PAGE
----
There is no sugar-coating it. An executor's duties can be a chore, and it is sometimes a job in itself and for an executor who is also grieving. It can be a lot to handle.  The person so named should be prepared to invest some time in accomplishing all the tasks and would do well to keep copious and complete records of all transactions. With new estate rules in Ontario, executors must now complete a seven-page Estate Information Return that asks for many details regarding taxes, bank accounts and assets.

Employee rights: Can a former employee sue a past employer?

There are certain instances when employees could launch litigation against their former employers. When it comes to employee rights in Ontario, if an employee was fired he or she may have grounds to sue -- unless the employee was a union member. Union members should talk to a union steward or have a look at the collective agreement.

If the reason for the lawsuit is in regard to wages, an employee must either sue in a court of law or approach the Ontario Ministry of Labour (OML) with an employment standards claim. He or she can't do both. Small Claims Court may be an option if an employee is trying to recoup $25,000 or less from a past employer, whereas if it is more than that, the case could be headed to Superior Court.

Help is available for the fight against wrongful termination

The last thing an Ontario worker wants is to be dismissed from his or her employment. Most people are entirely reliant on their salaries, and the prospect of not earning an income while seeking a new job could cause severe anxiety. However, there are steps that can be taken when there is evidence of wrongful termination.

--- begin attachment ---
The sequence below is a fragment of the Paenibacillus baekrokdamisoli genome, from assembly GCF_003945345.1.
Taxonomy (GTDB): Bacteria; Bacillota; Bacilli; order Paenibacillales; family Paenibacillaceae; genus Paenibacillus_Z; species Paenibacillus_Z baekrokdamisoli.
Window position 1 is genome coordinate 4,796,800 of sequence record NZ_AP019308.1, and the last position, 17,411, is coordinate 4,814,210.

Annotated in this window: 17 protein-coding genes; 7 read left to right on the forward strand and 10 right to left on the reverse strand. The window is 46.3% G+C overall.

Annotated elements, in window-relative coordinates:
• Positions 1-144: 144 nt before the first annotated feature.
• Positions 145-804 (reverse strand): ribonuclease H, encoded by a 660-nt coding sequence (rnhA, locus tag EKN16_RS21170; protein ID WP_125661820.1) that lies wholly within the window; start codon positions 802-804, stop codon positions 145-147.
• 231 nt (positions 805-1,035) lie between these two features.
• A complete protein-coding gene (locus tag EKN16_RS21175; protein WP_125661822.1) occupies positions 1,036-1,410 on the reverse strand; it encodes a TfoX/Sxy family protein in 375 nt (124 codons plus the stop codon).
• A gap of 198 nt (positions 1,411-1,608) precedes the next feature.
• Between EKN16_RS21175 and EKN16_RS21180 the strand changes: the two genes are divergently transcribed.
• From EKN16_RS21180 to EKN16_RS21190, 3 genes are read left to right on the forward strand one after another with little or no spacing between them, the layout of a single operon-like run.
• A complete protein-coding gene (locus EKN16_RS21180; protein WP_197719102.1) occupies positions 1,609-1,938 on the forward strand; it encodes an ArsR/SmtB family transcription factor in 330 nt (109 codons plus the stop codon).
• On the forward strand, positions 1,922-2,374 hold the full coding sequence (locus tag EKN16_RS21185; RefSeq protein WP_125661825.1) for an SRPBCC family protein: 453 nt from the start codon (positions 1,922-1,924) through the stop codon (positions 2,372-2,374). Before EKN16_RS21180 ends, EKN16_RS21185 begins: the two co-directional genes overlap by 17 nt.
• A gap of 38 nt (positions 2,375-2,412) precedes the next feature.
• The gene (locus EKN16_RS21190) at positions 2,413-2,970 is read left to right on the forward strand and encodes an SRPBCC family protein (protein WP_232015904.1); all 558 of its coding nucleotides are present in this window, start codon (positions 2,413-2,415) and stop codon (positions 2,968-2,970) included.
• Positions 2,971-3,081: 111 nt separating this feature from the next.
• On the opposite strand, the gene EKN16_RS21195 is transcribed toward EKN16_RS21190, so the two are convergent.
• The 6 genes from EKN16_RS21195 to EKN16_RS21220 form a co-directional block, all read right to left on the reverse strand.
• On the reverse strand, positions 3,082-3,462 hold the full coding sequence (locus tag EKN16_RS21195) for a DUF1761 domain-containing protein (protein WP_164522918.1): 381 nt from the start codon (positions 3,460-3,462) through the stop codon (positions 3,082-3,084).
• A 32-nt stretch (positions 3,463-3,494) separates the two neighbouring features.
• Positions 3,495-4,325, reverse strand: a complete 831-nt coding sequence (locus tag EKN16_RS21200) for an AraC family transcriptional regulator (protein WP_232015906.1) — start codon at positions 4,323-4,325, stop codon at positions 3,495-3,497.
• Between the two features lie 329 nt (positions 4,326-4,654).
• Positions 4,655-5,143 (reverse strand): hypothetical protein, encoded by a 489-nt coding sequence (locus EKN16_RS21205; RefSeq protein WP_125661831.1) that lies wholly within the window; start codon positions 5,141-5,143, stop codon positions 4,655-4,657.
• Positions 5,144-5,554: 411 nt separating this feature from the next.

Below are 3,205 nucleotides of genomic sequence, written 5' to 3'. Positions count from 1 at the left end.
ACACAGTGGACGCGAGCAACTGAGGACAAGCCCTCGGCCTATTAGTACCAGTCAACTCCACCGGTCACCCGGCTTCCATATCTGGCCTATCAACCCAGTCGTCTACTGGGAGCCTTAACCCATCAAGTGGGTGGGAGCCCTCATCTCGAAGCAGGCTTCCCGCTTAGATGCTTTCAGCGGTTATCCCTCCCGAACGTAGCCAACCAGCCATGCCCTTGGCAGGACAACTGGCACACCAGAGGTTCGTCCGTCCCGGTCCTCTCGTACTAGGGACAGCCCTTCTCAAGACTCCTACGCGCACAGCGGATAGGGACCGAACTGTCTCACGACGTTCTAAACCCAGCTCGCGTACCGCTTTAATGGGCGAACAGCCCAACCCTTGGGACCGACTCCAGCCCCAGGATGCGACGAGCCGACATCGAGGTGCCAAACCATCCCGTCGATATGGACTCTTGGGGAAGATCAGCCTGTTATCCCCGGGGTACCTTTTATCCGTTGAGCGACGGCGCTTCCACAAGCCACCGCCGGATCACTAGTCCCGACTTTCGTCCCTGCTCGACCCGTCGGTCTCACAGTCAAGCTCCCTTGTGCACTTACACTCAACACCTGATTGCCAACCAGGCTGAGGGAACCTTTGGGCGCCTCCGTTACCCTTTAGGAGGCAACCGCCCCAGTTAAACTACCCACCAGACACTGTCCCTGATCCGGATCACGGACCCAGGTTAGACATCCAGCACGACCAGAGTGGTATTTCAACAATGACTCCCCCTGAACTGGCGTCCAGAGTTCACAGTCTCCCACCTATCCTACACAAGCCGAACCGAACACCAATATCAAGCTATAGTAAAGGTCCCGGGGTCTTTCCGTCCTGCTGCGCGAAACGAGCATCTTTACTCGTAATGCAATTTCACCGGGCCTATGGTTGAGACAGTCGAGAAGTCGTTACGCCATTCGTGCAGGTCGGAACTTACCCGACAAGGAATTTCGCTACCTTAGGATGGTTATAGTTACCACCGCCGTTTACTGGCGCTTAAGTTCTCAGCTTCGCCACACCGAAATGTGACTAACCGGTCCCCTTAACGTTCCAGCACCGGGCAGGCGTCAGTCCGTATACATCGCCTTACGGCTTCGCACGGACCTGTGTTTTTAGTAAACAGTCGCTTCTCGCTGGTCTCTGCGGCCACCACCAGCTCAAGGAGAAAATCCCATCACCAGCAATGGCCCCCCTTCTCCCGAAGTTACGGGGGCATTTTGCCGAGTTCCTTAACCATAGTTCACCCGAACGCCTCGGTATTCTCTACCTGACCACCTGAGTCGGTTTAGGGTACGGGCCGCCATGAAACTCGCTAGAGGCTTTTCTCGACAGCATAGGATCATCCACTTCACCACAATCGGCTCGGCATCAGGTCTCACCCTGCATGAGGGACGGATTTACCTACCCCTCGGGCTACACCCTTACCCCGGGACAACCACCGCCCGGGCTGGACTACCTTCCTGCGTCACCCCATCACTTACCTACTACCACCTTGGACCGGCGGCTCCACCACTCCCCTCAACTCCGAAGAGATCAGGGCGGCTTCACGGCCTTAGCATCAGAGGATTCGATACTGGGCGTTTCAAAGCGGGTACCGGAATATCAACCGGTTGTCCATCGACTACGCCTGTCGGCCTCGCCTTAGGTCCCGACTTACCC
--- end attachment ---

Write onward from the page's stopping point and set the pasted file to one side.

Under the Employment Standards Act, employers must give employees fair warning, and only just cause is a valid reason for instant dismissal. That is meant to cover an inexcusable act such as embezzlement, fraud or similar circumstances. However, the employer must prove such misconduct. Otherwise, the norm is to give adequate notice or severance pay equal to one month's income for every year in the company's employ.

What to look for before signing employment contracts

Employers often want their employees to sign a contract. But before doing so, employees might be wise to read everything contained in the contract, including the fine print. No employees in Ontario should ever feel pressured into signing any documents presented to them by employers and in fact, they have every right to get a lawyer to look over any employment contracts if they so choose.

An employment contract should include when a job begins and when it ends. The language should indicate if the employee is terminated that it is for just cause. In terms of a pay rate -- it should be clearly defined in the contract. It should spell out if the employee could qualify for any bonuses and how that would play out. Benefits should also be stated, if there are any.